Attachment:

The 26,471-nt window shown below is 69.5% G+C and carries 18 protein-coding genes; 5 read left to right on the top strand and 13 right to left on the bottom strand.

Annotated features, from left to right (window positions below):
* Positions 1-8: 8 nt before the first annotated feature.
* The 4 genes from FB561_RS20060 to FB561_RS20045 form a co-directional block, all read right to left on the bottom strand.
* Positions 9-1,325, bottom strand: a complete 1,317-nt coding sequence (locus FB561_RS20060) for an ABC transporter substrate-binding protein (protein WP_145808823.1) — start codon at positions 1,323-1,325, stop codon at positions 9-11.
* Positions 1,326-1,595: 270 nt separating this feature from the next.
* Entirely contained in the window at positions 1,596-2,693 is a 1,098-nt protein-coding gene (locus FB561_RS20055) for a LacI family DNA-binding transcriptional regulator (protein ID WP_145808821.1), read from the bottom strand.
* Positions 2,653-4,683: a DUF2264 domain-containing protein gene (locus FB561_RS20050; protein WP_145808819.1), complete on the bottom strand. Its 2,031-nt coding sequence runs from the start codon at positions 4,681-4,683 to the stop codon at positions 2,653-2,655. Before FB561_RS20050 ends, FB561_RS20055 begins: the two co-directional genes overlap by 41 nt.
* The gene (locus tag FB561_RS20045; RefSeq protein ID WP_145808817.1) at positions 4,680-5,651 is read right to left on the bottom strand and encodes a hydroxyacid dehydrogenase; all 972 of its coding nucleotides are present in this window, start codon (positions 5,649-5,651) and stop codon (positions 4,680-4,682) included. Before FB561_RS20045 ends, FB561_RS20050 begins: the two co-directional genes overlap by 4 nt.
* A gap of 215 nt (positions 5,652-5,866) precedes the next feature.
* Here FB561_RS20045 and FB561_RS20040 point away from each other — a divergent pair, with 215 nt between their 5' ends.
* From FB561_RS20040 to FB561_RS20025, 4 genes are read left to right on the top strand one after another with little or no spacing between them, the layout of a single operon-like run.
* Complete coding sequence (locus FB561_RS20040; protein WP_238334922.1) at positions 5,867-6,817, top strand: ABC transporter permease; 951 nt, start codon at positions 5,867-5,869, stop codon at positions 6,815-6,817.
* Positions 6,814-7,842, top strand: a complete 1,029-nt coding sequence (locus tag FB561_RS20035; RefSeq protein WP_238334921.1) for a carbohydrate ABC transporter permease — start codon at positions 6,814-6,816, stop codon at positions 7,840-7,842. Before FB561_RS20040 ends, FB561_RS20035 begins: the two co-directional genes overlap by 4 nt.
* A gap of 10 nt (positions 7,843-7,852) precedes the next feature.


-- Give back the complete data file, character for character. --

The 26,471-nt window shown below is 69.5% G+C and carries 18 protein-coding genes; 5 read left to right on the top strand and 13 right to left on the bottom strand.

Annotated features, from left to right (window positions below):
* Positions 1-8: 8 nt before the first annotated feature.
* The 4 genes from FB561_RS20060 to FB561_RS20045 form a co-directional block, all read right to left on the bottom strand.
* Positions 9-1,325, bottom strand: a complete 1,317-nt coding sequence (locus FB561_RS20060) for an ABC transporter substrate-binding protein (protein WP_145808823.1) — start codon at positions 1,323-1,325, stop codon at positions 9-11.
* Positions 1,326-1,595: 270 nt separating this feature from the next.
* Entirely contained in the window at positions 1,596-2,693 is a 1,098-nt protein-coding gene (locus FB561_RS20055) for a LacI family DNA-binding transcriptional regulator (protein ID WP_145808821.1), read from the bottom strand.
* Positions 2,653-4,683: a DUF2264 domain-containing protein gene (locus FB561_RS20050; protein WP_145808819.1), complete on the bottom strand. Its 2,031-nt coding sequence runs from the start codon at positions 4,681-4,683 to the stop codon at positions 2,653-2,655. Before FB561_RS20050 ends, FB561_RS20055 begins: the two co-directional genes overlap by 41 nt.
* The gene (locus tag FB561_RS20045; RefSeq protein ID WP_145808817.1) at positions 4,680-5,651 is read right to left on the bottom strand and encodes a hydroxyacid dehydrogenase; all 972 of its coding nucleotides are present in this window, start codon (positions 5,649-5,651) and stop codon (positions 4,680-4,682) included. Before FB561_RS20045 ends, FB561_RS20050 begins: the two co-directional genes overlap by 4 nt.
* A gap of 215 nt (positions 5,652-5,866) precedes the next feature.
* Here FB561_RS20045 and FB561_RS20040 point away from each other — a divergent pair, with 215 nt between their 5' ends.
* From FB561_RS20040 to FB561_RS20025, 4 genes are read left to right on the top strand one after another with little or no spacing between them, the layout of a single operon-like run.
* Complete coding sequence (locus FB561_RS20040; protein WP_238334922.1) at positions 5,867-6,817, top strand: ABC transporter permease; 951 nt, start codon at positions 5,867-5,869, stop codon at positions 6,815-6,817.
* Positions 6,814-7,842, top strand: a complete 1,029-nt coding sequence (locus tag FB561_RS20035; RefSeq protein WP_238334921.1) for a carbohydrate ABC transporter permease — start codon at positions 6,814-6,816, stop codon at positions 7,840-7,842. Before FB561_RS20040 ends, FB561_RS20035 begins: the two co-directional genes overlap by 4 nt.
* A gap of 10 nt (positions 7,843-7,852) precedes the next feature.